The Rightmove House Price Index for June shows that for the third consecutive month the price of new property coming to the market rose, fuelled by price records in London and the South East. The national average asking price for June is £246,235. This is an increase of 1% over the last month.
Miles Shipside, Director at Rightmove comments:
“While the national average price of property coming to market has set new records in each of the last three months, sellers should not break out the bunting in celebration until they have done their homework. It remains a very local market ruled by property style and location. Agents report a two-tier market where those who can afford to price realistically are selling, while those who are equity poor are struggling to sell as they often have to price up to make any prospect of a move viable. The traditionally more active spring window is closing and a summer of sporting distractions underway.”
There are still regional disparities. Record new seller prices have been set in two of the four regions in the south of the country, London and the South East. The asking price in London rose by 1.7% in the last month.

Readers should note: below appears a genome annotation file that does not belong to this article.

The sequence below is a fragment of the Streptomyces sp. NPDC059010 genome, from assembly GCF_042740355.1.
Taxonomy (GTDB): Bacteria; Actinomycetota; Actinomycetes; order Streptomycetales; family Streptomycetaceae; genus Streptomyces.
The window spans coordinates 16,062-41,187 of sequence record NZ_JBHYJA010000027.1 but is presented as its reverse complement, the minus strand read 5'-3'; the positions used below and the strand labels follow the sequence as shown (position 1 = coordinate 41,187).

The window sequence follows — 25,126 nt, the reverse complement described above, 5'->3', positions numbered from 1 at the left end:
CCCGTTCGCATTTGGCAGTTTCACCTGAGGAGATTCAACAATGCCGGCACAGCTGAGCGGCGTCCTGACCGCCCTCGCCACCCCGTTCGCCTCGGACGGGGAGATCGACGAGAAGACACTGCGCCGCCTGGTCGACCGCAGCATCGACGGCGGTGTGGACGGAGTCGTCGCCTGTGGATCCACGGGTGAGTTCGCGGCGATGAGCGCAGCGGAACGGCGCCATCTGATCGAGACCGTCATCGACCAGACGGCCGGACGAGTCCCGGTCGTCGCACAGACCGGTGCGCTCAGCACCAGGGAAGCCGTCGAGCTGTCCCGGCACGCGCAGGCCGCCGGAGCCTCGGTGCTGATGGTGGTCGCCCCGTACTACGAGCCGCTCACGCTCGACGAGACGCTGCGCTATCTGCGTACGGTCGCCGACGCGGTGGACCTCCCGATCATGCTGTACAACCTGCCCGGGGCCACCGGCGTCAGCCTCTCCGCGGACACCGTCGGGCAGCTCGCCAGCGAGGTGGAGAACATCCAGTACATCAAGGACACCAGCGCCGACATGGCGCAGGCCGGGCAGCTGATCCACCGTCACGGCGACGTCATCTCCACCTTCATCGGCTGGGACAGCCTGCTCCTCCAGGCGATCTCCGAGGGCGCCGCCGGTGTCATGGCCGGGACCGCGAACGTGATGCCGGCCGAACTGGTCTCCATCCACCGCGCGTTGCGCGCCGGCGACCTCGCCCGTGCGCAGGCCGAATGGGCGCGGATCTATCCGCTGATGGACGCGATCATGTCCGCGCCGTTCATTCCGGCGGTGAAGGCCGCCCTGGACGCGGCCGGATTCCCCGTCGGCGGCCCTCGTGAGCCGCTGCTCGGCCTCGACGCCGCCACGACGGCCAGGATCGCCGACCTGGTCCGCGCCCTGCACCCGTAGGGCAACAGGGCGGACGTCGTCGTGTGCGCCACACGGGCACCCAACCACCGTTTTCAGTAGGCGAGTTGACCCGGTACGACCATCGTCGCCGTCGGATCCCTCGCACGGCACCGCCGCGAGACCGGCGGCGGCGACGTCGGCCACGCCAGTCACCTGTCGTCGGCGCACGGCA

Miles Shipside adds:
“These strong rises in the south of the country have helped push the national average asking price into new record territory. In these uncertain economic times, lenders feel safer to lend to those with a cash-cushion, and those sitting on that cash often feel more comfortable with it invested in tangible assets, including bricks and mortar. The better properties in the better areas remain in short supply, giving sellers of sought-after stock, and their agents, the confidence to come to market at a higher price. The right property within commuting or holiday bolt-hole distance of the capital seems to be an attractive each-way bet with the potential to be both recession-proof and offer good odds to keep pace with, or even outstrip, inflation.”
Although prices have risen, it has not kept up with inflation. Property coming to market in June is more than 13% cheaper in real terms than in August 2007. Greater London is the only region that has seen the asking price rise above inflation.
With the Eurozone crisis continuing, and no sign of economic stability in the short term, it is unlikely that these record prices can be maintained.
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